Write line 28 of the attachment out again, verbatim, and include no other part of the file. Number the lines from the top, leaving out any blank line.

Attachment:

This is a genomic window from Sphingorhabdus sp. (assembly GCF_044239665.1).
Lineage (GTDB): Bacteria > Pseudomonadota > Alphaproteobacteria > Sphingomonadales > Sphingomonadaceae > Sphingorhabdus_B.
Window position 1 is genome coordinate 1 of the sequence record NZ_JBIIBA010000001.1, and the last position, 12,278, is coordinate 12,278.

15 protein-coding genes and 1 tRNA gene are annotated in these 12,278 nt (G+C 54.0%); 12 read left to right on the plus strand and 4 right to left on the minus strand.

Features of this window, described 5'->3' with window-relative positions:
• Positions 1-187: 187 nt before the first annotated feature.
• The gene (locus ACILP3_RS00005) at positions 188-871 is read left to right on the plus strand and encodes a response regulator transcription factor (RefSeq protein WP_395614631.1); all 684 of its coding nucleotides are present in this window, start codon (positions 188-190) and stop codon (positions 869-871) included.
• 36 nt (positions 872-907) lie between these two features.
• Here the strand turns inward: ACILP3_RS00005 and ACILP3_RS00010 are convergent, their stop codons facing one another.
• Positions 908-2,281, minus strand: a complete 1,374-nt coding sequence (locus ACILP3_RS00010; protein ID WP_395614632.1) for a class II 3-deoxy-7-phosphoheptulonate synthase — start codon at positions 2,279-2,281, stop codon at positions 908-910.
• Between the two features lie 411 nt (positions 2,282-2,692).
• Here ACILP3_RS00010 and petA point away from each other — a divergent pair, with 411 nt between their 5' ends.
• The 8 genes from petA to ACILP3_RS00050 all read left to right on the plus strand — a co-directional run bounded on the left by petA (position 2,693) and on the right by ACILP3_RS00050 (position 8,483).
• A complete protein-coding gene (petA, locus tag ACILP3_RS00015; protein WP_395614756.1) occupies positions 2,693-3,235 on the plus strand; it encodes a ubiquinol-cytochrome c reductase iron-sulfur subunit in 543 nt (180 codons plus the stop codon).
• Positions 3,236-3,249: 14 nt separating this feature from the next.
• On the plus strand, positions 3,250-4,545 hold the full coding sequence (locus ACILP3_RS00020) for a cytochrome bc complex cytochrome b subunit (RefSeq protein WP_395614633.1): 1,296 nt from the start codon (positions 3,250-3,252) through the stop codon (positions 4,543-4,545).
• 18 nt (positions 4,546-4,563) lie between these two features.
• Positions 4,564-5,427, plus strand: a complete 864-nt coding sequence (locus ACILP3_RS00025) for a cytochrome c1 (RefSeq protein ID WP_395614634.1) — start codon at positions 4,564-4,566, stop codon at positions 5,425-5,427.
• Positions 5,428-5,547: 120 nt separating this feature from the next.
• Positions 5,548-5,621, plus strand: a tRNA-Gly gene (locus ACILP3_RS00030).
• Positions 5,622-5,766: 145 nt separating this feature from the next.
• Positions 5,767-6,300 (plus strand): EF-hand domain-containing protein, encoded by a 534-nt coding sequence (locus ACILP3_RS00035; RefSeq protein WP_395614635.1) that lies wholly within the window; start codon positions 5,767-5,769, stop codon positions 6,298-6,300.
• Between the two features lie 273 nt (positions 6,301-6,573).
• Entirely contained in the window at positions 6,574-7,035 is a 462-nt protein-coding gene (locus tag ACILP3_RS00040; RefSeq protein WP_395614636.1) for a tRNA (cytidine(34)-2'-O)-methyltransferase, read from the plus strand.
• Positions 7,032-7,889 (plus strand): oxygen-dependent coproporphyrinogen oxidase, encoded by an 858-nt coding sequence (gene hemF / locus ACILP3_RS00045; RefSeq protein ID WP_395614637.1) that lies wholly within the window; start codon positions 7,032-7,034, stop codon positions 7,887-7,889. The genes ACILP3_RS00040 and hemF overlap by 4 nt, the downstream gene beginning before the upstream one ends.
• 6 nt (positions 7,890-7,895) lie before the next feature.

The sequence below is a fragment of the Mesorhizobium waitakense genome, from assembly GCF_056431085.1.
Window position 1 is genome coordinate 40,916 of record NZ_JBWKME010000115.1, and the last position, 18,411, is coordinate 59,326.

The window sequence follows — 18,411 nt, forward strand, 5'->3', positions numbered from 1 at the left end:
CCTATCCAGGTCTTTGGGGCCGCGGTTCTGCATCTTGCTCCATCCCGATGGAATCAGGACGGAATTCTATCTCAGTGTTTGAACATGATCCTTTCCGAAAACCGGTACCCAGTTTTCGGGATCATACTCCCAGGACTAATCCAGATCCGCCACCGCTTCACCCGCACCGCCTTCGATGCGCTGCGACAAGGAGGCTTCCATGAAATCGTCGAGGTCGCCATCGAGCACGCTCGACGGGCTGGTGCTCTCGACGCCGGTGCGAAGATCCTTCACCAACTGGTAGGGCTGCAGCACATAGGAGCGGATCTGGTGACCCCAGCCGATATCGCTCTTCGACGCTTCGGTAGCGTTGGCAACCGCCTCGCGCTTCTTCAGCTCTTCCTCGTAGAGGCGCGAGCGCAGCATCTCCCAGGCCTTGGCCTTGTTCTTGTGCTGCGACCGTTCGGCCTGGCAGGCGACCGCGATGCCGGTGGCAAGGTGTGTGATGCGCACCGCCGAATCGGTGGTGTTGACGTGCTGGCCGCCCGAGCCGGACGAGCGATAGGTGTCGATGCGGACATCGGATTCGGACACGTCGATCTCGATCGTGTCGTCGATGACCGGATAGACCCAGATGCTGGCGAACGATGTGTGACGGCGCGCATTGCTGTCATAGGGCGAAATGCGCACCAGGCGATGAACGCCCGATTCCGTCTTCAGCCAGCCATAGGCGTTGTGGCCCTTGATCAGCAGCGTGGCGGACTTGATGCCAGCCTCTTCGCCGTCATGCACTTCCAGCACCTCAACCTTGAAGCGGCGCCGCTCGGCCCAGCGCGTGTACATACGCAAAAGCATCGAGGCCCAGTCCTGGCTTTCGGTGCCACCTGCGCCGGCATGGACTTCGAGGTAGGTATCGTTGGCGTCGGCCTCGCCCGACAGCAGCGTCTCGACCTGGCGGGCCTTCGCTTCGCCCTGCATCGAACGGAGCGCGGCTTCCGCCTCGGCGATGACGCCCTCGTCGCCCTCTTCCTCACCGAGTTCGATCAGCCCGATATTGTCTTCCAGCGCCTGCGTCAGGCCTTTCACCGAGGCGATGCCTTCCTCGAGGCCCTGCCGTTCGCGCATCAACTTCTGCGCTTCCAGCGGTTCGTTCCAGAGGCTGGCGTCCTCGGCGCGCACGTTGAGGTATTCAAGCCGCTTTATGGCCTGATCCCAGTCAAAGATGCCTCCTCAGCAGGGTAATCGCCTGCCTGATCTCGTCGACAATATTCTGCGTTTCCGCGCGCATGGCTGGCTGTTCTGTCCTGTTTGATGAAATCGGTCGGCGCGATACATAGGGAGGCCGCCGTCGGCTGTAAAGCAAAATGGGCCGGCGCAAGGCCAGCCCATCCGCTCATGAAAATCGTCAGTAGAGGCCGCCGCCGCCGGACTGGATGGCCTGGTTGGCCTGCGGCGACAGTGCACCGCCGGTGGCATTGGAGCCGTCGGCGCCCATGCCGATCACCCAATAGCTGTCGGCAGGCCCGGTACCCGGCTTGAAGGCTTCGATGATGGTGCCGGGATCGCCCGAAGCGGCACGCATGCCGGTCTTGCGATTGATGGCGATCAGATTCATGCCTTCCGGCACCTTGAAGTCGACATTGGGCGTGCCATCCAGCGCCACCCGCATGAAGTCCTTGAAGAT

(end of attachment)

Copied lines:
Window position 1 is genome coordinate 40,916 of record NZ_JBWKME010000115.1, and the last position, 18,411, is coordinate 59,326.